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F1 Perspectives

Talk about the Teams & Drivers

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F1 Perspectives

Postby Sakae on Tue Nov 11, 2014 1:53 pm

Aim of this tread is to consolidate various topics from different threads under one umbrella.

Formula 1’s major manufacturing teams are working to an agenda to streamline the sport and eliminate smaller independent outfits, Sauber team chief Monisha Kaltenborn has claimed.


It's late in 2014, and this sounds like a declaration of war between have, and have not. Whether this is a voice of desperation, feminine perspective, or calculated opening gambit to get this game into public eye and a peg up remains to be seen. Ecclestone will call his boss and ... well, stay tuned.
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Re: F1: FROM FINANCIAL, POLITICAL AND TECHNICAL PERSPECTIVE

Postby Sakae on Tue Nov 11, 2014 3:50 pm

Germany’s Auto Motor und Sport, however, reports that just as Red Bull mogul Dietrich Mateschitz is looking to cut funding to his second team Toro Rosso, the Faenza outfit could be able to lose its major sponsor Cepsa to the Real Madrid football team.
(GMM)

Not a big surprise, but there are increasing number of signs emerging, that owner is scaling down his flow of cash into F1. Expanded speculation (not too far fetched) included variant, in which Vettel's pay check was perhaps causing discomfort to him, and activation of the exit clause was rather well cultivated strategical training exercise, than just a random event.
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Re: F1: FROM FINANCIAL, POLITICAL AND TECHNICAL PERSPECTIVE

Postby Sakae on Tue Nov 11, 2014 5:11 pm

On subject of F1 existence, purpose, and self preservation...

I am uncertain who is among us on this forum expert on promoting luxury brands of automobiles, but Ferrari and Infiniti are in heavy predicament over their existence in F1, IMO (Merc use to be). Let me try an amateurish crack at it.

First, appreciation for product excellence is certainly not promoted by finishing in mid-cluster of "also run", whilst your competitor is dancing Moonlight Serenade in spotlight of TV cameras. Secondly, product differentiation is not promoted by Ferrari resembling Lotus, and the only difference between them is one is painted in RBG, and the other in red (lets ignore price).

Kaltenborn surely could understand fundamentals of that ridiculous mix we have now. For me first two points are of rather rudimentary nature and boring to argue about*, however thingies get somewhat more interesting, when we add just one point more for sake of simplicity, and that is self assertion, and how that will play out over the winter. What I fear is, that we will end up again with some convoluted compromise rather than core based fundamental change, front teams will be played against each other, and consequently next year will be even more messy than this one has been; but, it is our sport, and we will watch with hope that someone will inject some common sense into this.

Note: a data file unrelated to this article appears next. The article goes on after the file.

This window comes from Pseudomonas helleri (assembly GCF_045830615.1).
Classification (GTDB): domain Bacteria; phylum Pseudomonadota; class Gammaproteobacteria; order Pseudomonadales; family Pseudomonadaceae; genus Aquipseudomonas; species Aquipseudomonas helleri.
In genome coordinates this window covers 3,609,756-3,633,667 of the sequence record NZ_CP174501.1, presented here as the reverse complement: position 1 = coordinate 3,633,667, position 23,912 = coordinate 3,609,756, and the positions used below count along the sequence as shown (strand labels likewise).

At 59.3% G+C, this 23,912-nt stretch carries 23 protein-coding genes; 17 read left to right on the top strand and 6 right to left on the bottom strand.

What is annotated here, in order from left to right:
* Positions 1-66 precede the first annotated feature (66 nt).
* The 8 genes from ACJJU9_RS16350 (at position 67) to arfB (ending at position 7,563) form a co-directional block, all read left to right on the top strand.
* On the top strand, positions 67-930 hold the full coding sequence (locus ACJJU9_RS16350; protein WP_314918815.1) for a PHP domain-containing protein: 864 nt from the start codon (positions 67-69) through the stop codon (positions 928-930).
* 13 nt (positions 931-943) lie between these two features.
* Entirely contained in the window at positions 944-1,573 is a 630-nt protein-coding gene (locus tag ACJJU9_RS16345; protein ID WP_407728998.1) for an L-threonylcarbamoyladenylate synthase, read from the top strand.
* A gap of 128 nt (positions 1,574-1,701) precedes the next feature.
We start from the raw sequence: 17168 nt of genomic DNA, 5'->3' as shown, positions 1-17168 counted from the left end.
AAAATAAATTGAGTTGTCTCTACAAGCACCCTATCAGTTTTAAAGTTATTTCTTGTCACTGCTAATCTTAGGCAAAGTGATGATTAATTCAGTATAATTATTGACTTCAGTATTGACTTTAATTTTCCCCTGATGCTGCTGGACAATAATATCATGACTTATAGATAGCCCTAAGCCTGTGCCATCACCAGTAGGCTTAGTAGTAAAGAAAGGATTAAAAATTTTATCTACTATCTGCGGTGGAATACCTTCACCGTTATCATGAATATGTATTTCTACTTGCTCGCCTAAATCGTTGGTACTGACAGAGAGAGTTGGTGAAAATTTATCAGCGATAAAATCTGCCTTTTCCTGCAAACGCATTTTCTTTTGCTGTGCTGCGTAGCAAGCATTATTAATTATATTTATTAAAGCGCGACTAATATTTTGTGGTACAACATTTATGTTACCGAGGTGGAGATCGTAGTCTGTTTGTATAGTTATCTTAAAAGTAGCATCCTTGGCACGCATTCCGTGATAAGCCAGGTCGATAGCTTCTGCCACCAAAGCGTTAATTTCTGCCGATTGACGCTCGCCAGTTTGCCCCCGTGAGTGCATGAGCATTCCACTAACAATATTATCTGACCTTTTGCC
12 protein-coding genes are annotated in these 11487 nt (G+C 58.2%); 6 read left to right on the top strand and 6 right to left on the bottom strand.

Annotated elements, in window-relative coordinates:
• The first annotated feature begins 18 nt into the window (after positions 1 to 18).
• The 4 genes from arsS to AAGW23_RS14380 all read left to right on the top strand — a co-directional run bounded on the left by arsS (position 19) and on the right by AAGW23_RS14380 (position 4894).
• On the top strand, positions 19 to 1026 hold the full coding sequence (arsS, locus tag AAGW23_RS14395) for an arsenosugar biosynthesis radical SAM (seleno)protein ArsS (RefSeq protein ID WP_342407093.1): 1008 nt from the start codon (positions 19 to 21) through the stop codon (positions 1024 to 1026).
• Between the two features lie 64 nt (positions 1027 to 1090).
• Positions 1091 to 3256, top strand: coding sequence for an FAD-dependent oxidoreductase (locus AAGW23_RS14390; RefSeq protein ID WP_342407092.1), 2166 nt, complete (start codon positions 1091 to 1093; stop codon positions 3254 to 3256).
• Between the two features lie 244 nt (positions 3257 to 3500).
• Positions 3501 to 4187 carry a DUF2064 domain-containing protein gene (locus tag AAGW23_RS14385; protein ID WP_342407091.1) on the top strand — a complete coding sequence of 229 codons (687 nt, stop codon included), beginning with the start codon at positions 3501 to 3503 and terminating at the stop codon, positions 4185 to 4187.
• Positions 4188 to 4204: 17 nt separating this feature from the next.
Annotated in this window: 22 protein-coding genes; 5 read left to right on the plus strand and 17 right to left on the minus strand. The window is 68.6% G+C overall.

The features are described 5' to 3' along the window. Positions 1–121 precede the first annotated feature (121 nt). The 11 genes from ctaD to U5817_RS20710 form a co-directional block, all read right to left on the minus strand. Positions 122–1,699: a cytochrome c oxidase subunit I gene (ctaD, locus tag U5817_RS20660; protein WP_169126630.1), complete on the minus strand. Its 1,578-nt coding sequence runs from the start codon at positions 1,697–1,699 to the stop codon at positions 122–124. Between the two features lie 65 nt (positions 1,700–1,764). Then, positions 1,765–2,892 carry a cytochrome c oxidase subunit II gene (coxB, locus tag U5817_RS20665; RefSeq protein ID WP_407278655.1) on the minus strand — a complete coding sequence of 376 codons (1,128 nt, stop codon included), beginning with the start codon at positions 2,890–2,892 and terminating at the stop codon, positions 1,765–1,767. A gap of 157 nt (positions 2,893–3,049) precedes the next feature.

_________

*My assumption is, that well off team using F1 as an advertising platform first, and sporting aspect is pushed back.
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Re: F1: FROM FINANCIAL, POLITICAL AND TECHNICAL PERSPECTIVE

Postby Mach on Tue Nov 11, 2014 6:44 pm

The political climate needs to be addressed first to get collaboration by all interested parties on;
- whether Small-Team crisis is really an issue
- unfreezing V6 formula
- Jules Bianchi potential lawsuit(s)
- declining TV viewership
- declining sponsorship companies and dollars
- Bernie Ecclestone's successor
- Number of cars per team to field going forward from 2015
- Concord agreement

:clint:
:clint:
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Re: F1: FROM FINANCIAL, POLITICAL AND TECHNICAL PERSPECTIVE

Postby Sakae on Tue Nov 11, 2014 6:59 pm

Mach wrote:The political climate needs to be addressed first to get collaboration by all interested parties on;
- whether Small-Team crisis is really an issue
- unfreezing V6 formula
- Jules Bianchi potential lawsuit(s)
- declining TV viewership
- declining sponsorship companies and dollars
- Bernie Ecclestone's successor
- Number of cars per team to field going forward from 2015
- Concord agreement

:clint: